2013 Tony Nominations
Click here for a list of this year's nominees.
“Once again,” Carolee Carmello likes to joke, “I’m out of work.” Her family, friends and fans need not worry. It won’t be for long.
An Albany High graduate and 1983 University at Albany alum, Carmello received the third Tony Award nomination of her career Tuesday morning when she was singled out for her performance as the title character in Kathie Lee Gifford’s “Scandalous: The Life and Trials of Aimee Semple McPherson.”
While Carmello got universal acclaim from the critics, the show didn’t do that well, opening on Nov. 15 and closing on Dec. 9 after just 31 previews and 29 shows.
“I’m thrilled of course, honored and surprised, all those things, but I wish I still had the job that came with the honor,” said Carmello. “It’s nice to be remembered, especially for a show that ended a couple of months ago, but it’s always a little bittersweet.”
Click here for a list of this year's nominees.
Carmello’s competition in the Best Performance by an Actress in a Leading Role in a Musical category are Patina Miller of “Pippin,” Stephanie J. Block for “The Mystery of Edwin Drood,” “Valisia LeKae for “Motown the Musical” and Laura Osnes for “Rodgers + Hammerstein’s Cinderella.”
“Scandalous” is about the life of Aimee Semple McPherson, a Los Angeles-based evangelist in the 1920s and 1930s who believed that divine inspiration was the reason for the founding of the United States. While most reviews were negative, Carmello once again earned praise from all the major critics, The New York Times calling her “a gloriously gifted singing actress.”
Carmello earned Tony Award nominations for “Lestat” in 2006 and “Parade” in 1999. In 2010, she won a Drama Desk Award for Outstanding Featured Actress in a Musical (“The Addams Family”), her third Drama Desk nomination.
In both of her earlier Tony Award nominations, the show Carmello was cited for had already closed.
“I’ve been lucky enough to be nominated three times, and all three have been for shows that were already closed,” she said. “That’s a little bit sad for me because I remember how much fun I had while I was doing the show.”
Carmello said she spent much of Tuesday morning in her pajamas talking on the phone and answering text messages.
“I’m looking for a job,” she said, laughing. “I had a whole chunk of my summer lined up for another show but that was canceled at the last minute, so now I’m scrambling looking for work. Oh well, that’s show business.”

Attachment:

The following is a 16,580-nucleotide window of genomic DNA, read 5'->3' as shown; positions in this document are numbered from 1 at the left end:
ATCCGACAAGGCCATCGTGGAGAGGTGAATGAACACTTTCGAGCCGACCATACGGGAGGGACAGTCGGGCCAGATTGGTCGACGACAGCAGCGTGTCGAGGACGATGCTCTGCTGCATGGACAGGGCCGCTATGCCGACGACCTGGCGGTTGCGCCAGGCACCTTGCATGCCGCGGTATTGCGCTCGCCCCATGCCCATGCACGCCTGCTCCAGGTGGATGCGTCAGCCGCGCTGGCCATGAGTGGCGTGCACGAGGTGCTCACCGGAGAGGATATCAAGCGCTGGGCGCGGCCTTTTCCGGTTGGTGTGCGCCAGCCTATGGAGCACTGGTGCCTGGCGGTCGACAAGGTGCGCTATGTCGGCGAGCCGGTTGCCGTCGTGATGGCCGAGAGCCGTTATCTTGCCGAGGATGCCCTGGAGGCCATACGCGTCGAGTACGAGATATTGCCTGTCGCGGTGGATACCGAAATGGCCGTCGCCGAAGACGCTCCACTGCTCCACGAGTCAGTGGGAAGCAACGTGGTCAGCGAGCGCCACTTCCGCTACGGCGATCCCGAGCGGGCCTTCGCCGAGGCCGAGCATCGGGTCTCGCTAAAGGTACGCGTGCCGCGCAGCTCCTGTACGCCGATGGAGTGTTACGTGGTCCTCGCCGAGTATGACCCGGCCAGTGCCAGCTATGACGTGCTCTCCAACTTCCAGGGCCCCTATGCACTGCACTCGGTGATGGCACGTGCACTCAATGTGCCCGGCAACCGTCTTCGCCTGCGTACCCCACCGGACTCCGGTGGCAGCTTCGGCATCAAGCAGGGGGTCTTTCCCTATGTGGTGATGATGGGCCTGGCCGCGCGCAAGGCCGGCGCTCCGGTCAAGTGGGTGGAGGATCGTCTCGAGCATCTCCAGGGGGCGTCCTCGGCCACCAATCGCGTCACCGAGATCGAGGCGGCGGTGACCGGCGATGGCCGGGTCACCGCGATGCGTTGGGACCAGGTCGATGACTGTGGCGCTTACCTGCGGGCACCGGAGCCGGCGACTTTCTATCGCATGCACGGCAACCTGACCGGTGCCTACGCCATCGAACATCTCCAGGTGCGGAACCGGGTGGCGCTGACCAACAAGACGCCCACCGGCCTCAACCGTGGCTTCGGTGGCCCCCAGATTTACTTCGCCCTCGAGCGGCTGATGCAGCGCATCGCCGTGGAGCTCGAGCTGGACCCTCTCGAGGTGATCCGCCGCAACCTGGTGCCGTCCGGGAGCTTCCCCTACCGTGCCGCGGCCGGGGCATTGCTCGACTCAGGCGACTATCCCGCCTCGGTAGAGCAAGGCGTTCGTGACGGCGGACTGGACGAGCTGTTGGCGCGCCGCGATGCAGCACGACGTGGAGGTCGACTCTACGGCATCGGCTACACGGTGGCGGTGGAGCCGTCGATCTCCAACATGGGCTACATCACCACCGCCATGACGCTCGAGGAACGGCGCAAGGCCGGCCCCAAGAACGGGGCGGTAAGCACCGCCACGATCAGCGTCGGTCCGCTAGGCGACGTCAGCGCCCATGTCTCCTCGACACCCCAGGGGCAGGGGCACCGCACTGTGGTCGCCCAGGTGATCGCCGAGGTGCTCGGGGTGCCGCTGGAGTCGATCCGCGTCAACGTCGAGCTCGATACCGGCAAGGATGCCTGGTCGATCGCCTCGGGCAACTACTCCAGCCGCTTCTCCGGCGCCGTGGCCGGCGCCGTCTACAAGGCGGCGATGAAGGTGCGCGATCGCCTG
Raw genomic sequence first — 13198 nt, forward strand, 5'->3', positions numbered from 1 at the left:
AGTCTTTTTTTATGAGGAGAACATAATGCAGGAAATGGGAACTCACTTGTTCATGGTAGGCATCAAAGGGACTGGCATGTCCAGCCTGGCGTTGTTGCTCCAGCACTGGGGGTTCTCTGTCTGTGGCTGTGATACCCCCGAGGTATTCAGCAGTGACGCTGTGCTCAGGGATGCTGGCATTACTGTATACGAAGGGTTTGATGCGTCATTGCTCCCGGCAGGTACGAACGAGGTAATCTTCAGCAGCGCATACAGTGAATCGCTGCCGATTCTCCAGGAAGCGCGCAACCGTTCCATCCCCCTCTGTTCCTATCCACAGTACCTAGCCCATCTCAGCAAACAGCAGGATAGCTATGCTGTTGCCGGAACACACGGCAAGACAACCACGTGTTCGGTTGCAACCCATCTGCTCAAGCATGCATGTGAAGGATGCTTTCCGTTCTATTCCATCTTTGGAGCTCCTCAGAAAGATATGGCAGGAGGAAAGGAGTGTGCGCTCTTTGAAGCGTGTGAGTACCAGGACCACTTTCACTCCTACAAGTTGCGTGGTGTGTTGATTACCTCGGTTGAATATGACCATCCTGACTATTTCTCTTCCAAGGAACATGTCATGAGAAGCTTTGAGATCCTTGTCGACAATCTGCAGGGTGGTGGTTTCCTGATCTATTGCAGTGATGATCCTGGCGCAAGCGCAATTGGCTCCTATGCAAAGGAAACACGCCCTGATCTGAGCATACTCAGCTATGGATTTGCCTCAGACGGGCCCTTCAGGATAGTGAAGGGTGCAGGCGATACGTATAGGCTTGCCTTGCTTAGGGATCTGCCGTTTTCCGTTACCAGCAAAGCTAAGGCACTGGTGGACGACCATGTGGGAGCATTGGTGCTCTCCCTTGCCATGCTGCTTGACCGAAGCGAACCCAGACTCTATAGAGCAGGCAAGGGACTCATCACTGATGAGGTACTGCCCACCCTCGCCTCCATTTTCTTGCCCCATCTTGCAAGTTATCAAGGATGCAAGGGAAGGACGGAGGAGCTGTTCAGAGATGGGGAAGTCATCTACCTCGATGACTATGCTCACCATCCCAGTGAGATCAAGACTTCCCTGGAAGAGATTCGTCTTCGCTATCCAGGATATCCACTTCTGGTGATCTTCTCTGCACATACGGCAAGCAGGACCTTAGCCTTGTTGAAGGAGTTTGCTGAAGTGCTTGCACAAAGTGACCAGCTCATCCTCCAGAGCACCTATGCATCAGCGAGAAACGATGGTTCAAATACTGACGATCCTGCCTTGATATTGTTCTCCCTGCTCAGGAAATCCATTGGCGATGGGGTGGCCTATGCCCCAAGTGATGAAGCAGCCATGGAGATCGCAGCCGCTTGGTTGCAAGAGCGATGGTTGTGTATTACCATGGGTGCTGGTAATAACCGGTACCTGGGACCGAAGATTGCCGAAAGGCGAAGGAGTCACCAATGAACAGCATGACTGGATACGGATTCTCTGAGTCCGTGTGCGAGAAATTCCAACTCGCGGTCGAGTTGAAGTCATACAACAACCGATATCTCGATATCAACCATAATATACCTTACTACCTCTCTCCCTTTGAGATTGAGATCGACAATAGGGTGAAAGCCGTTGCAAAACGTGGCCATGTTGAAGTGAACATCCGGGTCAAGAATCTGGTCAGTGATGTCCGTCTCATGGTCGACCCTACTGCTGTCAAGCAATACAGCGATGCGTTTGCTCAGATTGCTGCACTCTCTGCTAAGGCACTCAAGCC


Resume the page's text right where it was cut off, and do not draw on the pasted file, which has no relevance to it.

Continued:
Regarding the show’s failure, Gifford told Hoda Kotb, her co-host of the “Today” show: “Hurricane Sandy was just devastating to everyone in the Tri-State area. But Broadway was badly hit. . . . Nobody has really recovered. The new shows haven’t.”
Carmello, however, wasn’t about to blame Hurricane Sandy, which hit the northern Atlantic Coast about two weeks before the show opened.
“I’m not sure what she meant, and while it certainly did affect us for a few days, I don’t think it had that much of an impact on the run of the show,” said Carmello, who lives in Leonia, N.J., with her husband, Gregg Edelmann, and their two children. “For whatever reason, it didn’t get embraced by the theater community. I think we would have found an audience if we had been able to stay out there longer, but they just couldn’t afford to keep it going. There are a lot of good shows on Broadway that unfortunately don’t get the time to really find their place.”
Carmello, who was named to the Capital Region Entertainment Hall of Fame in September of 2011, has 12 Broadway credits on her résumé, including a 2004-2005 gig as Donna Sheridan in “Mamma Mia!” Before heading to New York City after graduating from the University at Albany with a business degree, Carmello had performed at the Schenectady Light Opera Company, the Lake George Dinner Theatre and the Thruway House on Washington Avenue in Albany for Park Playhouse creator Mimi Scott.
Included among Tony Award nominations for Best Producer was Elliott Masie of Saratoga Springs for “Kinky Boots,” which earned 13 nominations.
“We’ve been involved in producing Broadway shows for about two years now, and a colleague of mine suggested I look at ‘Kinky Boots,’ I did, and I decided to invest,” said Masie, who runs Masie Productions. “I also own some racehorses, and this is a lot like investing in that. You’re always taking a chance.”
Masie Productions also has a financial interest in two other shows on Broadway, “Trip to Bountiful” with Cuba Gooding and Cicely Tyson, and “MacBeth” with Alan Cumming.
“I can’t take any of the credit for the success, but it’s very exciting and I’m thrilled to be a part of it,” said Masie. “Cicely was also nominated, so we’re very excited about her. Obviously, you want to have great ticket sales, but to get a Tony nomination is always incredibly validating, mainly for the cast and crew.”
“Kinky Boots” is based on a British movie about a real-life shoe factory. The music and lyrics were written by Cyndi Lauper, with book by Harvey Fierstein.